I.M. • With human rights. It was back in the mid-1990s, when I realized I was a lesbian. I only came to realize I was a lesbian when I was 28. I know that the people who have known me all my life always say, “But how can that be? You’ve been a lesbian ever since you were little”. I know. They’re not going to believe it, but I had never met a lesbian in my life before then and so, I didn’t know how to identify what I was. I didn’t really understand it. Obviously, I liked women. I have always been attracted to women, but this was a new phase, a new life. I have never been in the closet, but because I found myself so late in life, right? It’s incredible! But back then, when I started meeting many lesbian and gay people (because back then, we were all lesbians and homosexuals; there were no other labels in our world), I began to realize that when the media spoke badly of lesbian or gay people, homosexuals or called us “inverts”, “degenerates”, “freaks”, etc., it was up to me to do something. So, in response to an article written by a man in Honduras, I prepared a right of reply for the newspaper and I answered him. The article was called “Homosexuals, lesbians and other herbs” – I still remember it well and I responded with “my other herbs”. I wrote something that I don’t remember anymore, but it was the first time I had done an act of activism directly as a rights defender, in the year 2000. Obviously, after five years of meeting tons of people and going to bars that were also kept secret because before, if journalists found out where there was a hangout, “an ambiance” as they called it here, they would go there and want to stick their cameras over the fences and walls to see who was there and force them out of the closet. There was a lot of homicidal violence, but not as much as there was later, after the coup d’état.33. Raúl Benítez Manaut and Rut Diamint, “La Cuestión Militar. El Golpe de Estado en Honduras Como Desafío a la Democracia y al Sistema Interamericano,” Nueva Sociedad 226 (March-April 2010), accessed July 21, 2020, https://nuso.org/articulo/la-cuestion-militar-el-golpe-de-estado-en-honduras-como-desafio-a-la-democracia-y-al-sistema-interamericano/. And that is how CATTRACHAS was born.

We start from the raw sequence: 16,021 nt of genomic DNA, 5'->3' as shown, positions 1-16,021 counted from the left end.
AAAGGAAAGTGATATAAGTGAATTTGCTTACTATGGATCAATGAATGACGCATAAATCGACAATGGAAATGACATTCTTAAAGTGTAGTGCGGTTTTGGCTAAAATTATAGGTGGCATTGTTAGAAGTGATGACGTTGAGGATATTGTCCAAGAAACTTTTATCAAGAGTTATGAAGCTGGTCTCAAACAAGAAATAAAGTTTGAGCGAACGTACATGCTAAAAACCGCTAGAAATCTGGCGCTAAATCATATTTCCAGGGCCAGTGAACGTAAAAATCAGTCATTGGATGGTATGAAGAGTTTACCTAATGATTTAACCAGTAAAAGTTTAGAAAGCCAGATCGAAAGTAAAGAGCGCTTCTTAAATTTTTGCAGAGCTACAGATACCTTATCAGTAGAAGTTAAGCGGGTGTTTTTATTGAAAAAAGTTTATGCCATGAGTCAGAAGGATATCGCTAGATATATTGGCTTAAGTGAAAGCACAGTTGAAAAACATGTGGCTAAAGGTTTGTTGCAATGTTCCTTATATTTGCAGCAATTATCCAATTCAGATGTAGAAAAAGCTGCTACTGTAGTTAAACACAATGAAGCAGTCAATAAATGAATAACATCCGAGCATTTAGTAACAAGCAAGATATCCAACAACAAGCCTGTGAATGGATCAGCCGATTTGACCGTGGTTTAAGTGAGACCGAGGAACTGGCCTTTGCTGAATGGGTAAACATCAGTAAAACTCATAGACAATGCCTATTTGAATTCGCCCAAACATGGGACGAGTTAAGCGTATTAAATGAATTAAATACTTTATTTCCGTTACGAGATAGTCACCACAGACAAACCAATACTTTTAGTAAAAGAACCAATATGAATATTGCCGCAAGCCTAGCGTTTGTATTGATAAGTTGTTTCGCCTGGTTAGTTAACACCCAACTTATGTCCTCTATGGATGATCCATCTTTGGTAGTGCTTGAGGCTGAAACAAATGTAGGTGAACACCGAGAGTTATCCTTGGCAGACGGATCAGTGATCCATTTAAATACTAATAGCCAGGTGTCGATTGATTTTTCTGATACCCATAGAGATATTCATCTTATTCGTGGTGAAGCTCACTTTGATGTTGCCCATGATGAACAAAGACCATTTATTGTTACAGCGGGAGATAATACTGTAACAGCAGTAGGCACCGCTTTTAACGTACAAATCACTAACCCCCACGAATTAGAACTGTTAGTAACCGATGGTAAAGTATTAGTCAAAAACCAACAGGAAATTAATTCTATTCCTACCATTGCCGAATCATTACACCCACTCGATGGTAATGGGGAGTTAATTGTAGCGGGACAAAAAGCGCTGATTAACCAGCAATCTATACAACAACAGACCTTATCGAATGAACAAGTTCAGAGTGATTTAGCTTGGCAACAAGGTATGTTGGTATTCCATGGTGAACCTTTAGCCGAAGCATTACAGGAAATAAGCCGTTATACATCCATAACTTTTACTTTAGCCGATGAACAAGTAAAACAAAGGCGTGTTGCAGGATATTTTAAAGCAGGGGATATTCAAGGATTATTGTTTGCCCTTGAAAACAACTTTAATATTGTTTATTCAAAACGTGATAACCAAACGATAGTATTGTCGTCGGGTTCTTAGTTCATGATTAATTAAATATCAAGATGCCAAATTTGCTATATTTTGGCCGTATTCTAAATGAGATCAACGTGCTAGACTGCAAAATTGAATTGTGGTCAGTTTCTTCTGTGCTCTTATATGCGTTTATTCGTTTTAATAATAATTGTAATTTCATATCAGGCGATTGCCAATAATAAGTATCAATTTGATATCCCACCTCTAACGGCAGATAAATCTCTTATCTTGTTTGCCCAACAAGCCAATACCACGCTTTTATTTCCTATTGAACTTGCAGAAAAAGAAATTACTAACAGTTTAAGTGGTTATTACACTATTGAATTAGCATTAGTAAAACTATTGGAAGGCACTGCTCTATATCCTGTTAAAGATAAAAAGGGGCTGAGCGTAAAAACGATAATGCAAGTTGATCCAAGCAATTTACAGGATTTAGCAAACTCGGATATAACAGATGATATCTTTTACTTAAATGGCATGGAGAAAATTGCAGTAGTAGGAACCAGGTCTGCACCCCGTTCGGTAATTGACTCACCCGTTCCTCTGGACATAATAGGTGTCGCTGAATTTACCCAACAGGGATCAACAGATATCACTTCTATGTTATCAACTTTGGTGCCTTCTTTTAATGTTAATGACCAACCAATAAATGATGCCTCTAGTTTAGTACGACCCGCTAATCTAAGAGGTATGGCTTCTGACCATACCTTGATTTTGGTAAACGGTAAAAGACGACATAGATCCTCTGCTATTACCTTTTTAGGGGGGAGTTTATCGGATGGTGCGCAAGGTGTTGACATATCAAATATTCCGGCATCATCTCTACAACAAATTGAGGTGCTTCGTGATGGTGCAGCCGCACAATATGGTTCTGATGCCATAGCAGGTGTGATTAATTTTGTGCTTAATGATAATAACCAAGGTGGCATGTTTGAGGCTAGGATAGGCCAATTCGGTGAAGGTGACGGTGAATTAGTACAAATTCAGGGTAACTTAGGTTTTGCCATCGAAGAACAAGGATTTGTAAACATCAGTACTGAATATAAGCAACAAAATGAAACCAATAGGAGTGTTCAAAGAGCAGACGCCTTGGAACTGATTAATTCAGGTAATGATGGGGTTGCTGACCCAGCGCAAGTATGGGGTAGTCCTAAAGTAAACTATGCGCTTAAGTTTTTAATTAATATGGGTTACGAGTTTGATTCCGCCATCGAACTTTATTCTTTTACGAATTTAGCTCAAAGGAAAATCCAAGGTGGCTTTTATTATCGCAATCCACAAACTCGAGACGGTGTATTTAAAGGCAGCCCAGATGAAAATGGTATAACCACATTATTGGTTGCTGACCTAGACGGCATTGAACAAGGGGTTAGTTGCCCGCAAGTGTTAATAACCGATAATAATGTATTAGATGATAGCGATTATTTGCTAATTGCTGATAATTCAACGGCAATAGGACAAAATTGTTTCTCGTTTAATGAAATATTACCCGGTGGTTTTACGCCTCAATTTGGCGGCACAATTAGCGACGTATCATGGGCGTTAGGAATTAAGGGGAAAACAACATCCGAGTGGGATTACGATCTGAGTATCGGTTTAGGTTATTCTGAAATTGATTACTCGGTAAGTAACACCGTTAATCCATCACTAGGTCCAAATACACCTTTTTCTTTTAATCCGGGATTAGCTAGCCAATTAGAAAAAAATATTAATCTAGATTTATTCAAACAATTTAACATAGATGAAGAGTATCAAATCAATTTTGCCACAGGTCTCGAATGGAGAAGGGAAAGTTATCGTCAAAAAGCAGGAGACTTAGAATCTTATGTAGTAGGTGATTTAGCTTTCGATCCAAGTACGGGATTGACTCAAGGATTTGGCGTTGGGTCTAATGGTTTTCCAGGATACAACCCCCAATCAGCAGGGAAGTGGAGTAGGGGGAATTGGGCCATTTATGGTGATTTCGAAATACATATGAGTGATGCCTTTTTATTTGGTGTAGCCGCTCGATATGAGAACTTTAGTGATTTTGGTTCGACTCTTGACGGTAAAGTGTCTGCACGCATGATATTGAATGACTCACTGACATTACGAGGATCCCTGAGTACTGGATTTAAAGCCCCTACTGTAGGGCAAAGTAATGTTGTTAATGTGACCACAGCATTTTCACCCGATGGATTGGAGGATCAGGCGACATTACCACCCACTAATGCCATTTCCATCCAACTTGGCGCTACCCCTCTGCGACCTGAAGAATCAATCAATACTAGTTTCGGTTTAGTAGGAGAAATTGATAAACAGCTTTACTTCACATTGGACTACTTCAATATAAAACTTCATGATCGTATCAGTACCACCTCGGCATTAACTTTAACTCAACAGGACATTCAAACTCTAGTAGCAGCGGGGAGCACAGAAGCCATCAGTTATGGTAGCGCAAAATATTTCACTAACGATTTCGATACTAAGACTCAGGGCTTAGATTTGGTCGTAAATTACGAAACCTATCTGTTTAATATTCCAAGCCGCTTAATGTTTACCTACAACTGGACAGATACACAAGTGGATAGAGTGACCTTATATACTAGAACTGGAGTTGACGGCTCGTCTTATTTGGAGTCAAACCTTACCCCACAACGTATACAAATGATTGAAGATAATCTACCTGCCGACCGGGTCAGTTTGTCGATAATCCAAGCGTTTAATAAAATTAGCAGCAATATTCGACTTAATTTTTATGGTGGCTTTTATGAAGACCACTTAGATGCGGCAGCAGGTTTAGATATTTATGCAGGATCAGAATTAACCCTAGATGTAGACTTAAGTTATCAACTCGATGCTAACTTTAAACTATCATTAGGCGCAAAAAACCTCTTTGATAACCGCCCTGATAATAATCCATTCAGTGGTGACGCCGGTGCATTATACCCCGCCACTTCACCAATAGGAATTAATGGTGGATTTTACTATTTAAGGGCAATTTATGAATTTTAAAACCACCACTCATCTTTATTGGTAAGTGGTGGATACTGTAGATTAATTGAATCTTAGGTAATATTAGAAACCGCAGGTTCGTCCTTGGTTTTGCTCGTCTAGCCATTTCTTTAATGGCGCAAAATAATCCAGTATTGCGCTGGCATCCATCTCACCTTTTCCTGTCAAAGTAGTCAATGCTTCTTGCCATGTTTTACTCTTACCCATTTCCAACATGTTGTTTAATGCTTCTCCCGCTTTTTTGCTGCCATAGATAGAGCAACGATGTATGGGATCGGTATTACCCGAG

Sur • Tell us a little about the situation in Honduras in relation to the work you do.
I.M. • My daily life. You know, different things happen in this country every day. Now, for example, during the quarantine, a 20-year old woman gave birth to her child in one of the country’s public hospitals with her partner, a lesbian, and a social worker told her that they were going to take her son away because she was incapable of raising him. This inspires me because no one can, no one has the right to mistreat us, say whether or not we are good enough to raise a family, or whether or not we have the right to study or not, to work or not or to have access to education. This motivates me – knowing that we will never allow them to continue treating us however they want because we’re not back in a time when we had no voice. Now, there are many voices in Honduras, many voices defending the human rights of LGTBI people.